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Seattle on TV before Frasier: Here Come the Brides

Seattle's first turn in the network TV spotlight began 45 years ago this week when a show premiered on ABC called "Here Come the Brides." (YouTube screen grab)

The best network TV shows have great writing, a charismatic cast with chemistry, and a setting that functions as a character in the story. Think New York and the original “Law & Order” or even “Portlandia” and Oregon’s quirky metropolis.

Seattle has had its fair share of star turns on TV, with “Grey’s Anatomy” and “The Killing,” and perhaps most notably with “Frasier.” Urban legends say that real estate agents still must contend with apartment and condo hunters on Queen Anne Hill asking for the “Frasier View” of the downtown skyline.

The city’s first turn in the network TV spotlight began 45 years ago this week when a show premiered on ABC called “Here Come the Brides.”

The 1960s was the “fish out of water” era, when hit TV programs such as “Bewitched,” “I Dream of Jeannie,” “Flying Nun” and “My Favorite Martian” featured unreal characters trying to make their way through the unfamiliar territory of domestic America. “Fish out of water” Seattle-style was also set in the 60s, but this time it was the 1860s. The true story of the Mercer Girls, those eligible women brought by Asa Mercer to early Seattle for its eager bachelors, was the inspiration for “Here Come the Brides.”

“Here Come the Brides” was populated with loggers and sailors and, of course, eligible females. Typical plots involved wacky hijinks associated with frontier life and love in a young metropolis. Time Magazine went so far as to describe the show as a “comedy series about a pack of sex-starved lumberjacks working in Seattle after the Civil War.” The Los Angeles Times TV critic said, regarding the show’s setting, that “the thing that looked real was the muddy streets.”

When “Here Come the Brides” was cancelled after just two seasons and 52 episodes, KOMO TV told The Seattle Times that they received “hundreds of letters and telephone calls” from angry viewers. KOMO began playing reruns of the show a few months later.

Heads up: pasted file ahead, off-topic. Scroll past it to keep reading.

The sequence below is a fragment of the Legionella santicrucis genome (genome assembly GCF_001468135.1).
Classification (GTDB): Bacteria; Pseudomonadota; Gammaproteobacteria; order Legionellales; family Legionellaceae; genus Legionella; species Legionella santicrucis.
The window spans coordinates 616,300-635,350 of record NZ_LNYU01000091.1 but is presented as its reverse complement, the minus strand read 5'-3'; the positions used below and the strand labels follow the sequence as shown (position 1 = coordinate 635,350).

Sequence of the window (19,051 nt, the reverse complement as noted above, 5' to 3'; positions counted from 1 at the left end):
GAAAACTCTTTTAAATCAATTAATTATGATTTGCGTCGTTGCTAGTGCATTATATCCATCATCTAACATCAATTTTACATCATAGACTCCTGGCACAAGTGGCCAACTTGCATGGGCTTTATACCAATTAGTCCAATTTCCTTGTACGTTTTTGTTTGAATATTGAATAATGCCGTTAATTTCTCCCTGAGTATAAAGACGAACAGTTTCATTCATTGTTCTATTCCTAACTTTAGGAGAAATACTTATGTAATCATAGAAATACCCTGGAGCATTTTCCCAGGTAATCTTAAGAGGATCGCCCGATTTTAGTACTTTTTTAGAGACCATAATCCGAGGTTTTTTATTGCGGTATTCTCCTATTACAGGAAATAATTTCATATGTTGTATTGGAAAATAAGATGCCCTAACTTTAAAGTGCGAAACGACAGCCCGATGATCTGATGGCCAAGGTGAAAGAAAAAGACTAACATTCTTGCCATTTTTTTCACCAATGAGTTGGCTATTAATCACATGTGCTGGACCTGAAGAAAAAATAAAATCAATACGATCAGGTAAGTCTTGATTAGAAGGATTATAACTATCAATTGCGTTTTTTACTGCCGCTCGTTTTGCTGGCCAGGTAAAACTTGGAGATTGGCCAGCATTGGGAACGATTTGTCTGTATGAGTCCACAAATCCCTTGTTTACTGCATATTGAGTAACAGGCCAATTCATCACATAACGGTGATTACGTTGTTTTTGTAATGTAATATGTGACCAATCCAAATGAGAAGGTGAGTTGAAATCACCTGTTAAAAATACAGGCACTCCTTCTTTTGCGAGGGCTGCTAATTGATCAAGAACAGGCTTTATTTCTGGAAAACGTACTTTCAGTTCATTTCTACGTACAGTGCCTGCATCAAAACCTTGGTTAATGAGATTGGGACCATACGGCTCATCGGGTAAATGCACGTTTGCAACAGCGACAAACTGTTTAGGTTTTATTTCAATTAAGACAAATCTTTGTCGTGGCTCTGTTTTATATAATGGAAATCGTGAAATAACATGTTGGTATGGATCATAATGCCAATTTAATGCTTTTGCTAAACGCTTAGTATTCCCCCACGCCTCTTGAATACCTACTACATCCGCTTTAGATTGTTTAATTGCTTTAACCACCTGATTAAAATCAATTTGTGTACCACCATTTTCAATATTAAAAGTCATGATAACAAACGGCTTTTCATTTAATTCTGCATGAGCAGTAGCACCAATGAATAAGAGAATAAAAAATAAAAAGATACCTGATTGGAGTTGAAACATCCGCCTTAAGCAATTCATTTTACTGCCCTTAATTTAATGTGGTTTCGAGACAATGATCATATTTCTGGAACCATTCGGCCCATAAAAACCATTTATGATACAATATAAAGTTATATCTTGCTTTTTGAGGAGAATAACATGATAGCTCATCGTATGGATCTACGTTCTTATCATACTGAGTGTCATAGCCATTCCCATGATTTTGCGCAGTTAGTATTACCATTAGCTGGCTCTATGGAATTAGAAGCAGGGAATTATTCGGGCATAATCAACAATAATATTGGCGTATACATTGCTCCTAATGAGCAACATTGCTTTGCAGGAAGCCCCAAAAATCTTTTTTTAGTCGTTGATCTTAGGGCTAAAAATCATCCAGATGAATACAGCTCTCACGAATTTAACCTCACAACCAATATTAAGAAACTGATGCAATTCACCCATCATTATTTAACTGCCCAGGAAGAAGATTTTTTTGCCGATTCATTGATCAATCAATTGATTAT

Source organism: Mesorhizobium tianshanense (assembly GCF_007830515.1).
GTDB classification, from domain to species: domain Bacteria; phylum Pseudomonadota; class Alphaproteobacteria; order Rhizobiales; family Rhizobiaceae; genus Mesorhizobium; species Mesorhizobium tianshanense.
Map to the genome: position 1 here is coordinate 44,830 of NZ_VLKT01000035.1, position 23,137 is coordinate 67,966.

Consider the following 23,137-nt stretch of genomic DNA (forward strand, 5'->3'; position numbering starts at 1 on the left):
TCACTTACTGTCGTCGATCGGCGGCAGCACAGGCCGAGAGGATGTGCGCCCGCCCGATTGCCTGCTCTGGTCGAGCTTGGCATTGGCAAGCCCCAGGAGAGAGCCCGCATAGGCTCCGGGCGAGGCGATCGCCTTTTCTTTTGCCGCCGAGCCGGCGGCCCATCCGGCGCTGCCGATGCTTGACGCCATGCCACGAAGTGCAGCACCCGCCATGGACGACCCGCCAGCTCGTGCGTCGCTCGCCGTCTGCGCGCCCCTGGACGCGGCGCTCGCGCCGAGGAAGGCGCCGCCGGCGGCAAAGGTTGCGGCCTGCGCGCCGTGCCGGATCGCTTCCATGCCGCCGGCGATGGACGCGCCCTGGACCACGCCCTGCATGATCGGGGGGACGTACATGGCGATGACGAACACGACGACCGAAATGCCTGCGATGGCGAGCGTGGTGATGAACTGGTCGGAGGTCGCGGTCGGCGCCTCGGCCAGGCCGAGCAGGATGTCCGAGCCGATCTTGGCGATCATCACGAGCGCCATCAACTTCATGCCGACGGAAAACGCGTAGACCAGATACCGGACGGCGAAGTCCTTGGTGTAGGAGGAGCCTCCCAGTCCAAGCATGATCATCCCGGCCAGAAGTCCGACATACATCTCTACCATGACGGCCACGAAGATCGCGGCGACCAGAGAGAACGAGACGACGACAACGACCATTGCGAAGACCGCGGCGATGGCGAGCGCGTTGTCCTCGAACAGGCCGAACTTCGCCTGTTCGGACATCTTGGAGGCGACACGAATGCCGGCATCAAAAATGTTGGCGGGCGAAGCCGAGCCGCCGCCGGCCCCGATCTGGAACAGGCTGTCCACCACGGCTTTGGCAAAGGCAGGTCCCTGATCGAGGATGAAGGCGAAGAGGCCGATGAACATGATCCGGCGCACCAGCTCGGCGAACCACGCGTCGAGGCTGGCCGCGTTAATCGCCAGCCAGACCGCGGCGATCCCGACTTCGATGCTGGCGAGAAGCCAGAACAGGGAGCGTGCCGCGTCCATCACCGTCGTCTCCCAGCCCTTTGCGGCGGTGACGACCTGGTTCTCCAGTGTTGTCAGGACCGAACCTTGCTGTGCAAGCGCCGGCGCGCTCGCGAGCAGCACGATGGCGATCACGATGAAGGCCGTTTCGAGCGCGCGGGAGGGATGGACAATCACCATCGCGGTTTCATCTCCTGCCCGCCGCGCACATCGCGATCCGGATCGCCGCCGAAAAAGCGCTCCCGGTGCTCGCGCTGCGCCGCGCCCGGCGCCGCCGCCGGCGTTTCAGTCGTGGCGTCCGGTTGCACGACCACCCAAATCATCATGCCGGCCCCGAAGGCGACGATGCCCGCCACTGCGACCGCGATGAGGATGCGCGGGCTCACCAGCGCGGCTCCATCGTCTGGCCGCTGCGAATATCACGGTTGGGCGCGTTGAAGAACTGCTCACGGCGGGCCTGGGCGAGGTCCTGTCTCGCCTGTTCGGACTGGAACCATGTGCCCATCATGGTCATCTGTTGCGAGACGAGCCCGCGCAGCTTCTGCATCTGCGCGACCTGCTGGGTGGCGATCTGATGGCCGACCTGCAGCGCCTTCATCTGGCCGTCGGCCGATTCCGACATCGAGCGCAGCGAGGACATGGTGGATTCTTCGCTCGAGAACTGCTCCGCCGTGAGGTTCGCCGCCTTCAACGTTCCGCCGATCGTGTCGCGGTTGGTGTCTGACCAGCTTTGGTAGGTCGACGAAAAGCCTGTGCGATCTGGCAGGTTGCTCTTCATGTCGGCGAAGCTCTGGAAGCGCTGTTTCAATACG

Along with helping launch the acting and singing careers of teen idols Bobby Sherman and David Soul, the program’s longest lasting legacy is its theme song “Seattle” with the catchy “the bluest skies you’ve ever seen” chorus. Laconic crooner Perry Como’s version is probably the most recognizable, though Sherman, pianist Floyd Cramer and others recorded the song, too. Nearly half a century later, no other song comes close as the city’s unofficial theme song.

Besides those calls complaining to KOMO about the cancellation of “Here Come the Brides,” it’s unclear whether the community embraced the show more than TV audiences in other parts of the country. However, when the one-season wonder Seattle Pilots took the field at the old Sicks Stadium on Rainier Avenue, among other dignitaries on hand for opening day was Bridget Hanley, one of the lead actresses in the series and a University of Washington graduate.

As for the actual Seattle being a character in the show, Seattle in the 1960s looked pretty darn different than Seattle in the 1860s. “Here Come the Brides” was shot at a studio in California, and at a place called Charlton Flats in the Angeles National Forest, 32 miles from Los Angeles.

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